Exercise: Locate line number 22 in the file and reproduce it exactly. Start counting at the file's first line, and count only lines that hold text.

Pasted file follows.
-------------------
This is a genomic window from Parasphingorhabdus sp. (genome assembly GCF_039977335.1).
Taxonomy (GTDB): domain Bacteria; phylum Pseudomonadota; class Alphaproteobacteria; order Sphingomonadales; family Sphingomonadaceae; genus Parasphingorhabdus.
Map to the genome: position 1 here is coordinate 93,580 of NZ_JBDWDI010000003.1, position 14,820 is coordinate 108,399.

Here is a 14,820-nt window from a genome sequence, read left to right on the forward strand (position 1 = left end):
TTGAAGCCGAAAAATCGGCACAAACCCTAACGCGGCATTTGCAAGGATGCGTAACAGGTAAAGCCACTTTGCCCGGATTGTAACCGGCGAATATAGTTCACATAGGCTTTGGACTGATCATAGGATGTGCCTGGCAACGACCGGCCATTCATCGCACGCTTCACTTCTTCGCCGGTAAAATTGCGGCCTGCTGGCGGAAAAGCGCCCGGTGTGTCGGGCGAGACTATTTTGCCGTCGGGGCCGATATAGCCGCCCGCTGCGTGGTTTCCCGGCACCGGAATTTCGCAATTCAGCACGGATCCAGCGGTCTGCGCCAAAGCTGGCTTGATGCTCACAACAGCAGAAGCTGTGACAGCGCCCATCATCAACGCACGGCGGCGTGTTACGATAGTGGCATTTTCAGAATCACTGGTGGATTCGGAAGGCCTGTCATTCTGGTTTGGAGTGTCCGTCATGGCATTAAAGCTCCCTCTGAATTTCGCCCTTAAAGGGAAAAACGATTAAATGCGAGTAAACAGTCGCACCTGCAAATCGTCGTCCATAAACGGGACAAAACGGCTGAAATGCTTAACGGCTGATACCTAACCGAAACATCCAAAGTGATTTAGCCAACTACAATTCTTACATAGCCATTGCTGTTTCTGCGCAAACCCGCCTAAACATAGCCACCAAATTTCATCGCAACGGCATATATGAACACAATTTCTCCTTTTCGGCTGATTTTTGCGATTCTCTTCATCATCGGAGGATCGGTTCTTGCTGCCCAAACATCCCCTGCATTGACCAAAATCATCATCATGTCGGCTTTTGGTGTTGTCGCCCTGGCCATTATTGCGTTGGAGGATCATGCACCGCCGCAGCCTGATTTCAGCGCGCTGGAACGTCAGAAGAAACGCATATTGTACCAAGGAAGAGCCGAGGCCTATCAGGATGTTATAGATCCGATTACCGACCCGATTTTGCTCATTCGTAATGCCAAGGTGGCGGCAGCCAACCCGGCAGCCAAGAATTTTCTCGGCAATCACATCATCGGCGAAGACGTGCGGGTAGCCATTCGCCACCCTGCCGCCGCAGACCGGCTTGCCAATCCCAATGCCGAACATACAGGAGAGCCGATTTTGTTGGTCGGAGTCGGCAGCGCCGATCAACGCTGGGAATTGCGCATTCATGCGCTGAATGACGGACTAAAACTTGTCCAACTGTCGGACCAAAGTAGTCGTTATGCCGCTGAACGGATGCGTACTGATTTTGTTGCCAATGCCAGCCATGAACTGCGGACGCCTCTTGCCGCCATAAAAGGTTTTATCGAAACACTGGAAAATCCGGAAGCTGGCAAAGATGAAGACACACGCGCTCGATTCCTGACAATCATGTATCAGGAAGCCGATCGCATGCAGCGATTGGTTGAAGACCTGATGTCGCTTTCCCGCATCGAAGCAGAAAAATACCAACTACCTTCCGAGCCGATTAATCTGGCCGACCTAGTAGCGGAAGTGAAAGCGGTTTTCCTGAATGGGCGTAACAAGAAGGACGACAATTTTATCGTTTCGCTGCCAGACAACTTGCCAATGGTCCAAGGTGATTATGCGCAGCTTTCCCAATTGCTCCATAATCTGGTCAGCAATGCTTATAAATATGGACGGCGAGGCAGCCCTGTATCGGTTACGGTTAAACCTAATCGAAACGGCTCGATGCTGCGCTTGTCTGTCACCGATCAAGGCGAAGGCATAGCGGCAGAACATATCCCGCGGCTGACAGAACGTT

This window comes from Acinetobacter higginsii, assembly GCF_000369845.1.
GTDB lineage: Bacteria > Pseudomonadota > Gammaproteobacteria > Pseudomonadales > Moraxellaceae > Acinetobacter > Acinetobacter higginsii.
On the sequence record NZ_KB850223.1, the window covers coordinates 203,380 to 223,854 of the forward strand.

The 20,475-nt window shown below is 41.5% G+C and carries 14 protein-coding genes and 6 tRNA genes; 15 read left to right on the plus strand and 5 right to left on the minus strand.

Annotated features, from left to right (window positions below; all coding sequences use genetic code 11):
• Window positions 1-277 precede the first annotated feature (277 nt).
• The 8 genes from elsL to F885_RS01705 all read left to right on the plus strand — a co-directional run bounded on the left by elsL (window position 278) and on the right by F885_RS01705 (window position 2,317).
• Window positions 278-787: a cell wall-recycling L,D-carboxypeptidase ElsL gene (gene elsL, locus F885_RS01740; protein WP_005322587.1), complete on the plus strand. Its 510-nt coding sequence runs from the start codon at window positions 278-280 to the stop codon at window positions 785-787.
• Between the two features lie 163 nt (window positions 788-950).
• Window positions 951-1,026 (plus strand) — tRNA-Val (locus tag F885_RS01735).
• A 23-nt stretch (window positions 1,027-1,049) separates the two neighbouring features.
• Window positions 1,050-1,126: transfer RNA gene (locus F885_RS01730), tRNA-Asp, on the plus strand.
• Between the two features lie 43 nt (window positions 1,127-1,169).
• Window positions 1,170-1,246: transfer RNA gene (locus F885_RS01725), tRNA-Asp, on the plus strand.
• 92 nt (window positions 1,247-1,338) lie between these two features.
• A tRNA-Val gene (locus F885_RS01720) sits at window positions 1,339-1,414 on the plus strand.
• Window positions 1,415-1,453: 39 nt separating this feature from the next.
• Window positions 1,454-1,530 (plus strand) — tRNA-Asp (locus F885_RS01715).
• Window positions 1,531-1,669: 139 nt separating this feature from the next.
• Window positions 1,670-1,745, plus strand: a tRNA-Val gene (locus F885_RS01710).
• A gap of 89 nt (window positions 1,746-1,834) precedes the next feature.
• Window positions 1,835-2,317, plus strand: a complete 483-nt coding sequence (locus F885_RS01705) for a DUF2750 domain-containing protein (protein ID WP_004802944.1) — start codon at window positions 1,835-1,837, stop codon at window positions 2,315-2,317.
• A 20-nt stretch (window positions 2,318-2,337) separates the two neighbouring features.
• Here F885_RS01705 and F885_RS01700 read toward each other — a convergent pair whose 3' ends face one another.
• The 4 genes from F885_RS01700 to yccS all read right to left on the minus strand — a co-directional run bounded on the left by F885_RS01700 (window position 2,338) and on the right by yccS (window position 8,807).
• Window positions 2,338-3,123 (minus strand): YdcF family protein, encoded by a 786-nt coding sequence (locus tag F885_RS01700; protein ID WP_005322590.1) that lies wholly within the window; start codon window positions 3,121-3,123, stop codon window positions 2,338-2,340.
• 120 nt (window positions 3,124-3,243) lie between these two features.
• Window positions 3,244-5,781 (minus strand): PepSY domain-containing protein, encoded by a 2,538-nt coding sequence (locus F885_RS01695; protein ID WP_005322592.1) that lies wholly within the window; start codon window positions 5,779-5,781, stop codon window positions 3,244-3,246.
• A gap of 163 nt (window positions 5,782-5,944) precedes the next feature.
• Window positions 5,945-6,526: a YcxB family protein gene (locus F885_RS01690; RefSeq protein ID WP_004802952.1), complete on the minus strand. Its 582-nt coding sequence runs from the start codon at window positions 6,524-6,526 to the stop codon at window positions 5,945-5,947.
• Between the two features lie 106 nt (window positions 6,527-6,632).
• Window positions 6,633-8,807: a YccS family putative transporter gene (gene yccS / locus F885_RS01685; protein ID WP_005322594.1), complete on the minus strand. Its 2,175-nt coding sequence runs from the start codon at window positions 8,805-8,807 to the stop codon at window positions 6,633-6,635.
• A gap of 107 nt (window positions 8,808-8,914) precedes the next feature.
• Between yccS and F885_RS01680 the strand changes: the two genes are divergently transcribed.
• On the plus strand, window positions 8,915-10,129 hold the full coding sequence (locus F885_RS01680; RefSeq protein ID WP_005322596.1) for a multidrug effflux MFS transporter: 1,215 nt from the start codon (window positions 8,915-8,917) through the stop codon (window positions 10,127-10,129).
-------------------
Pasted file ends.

• Window positions 1,415-1,453: 39 nt separating this feature from the next.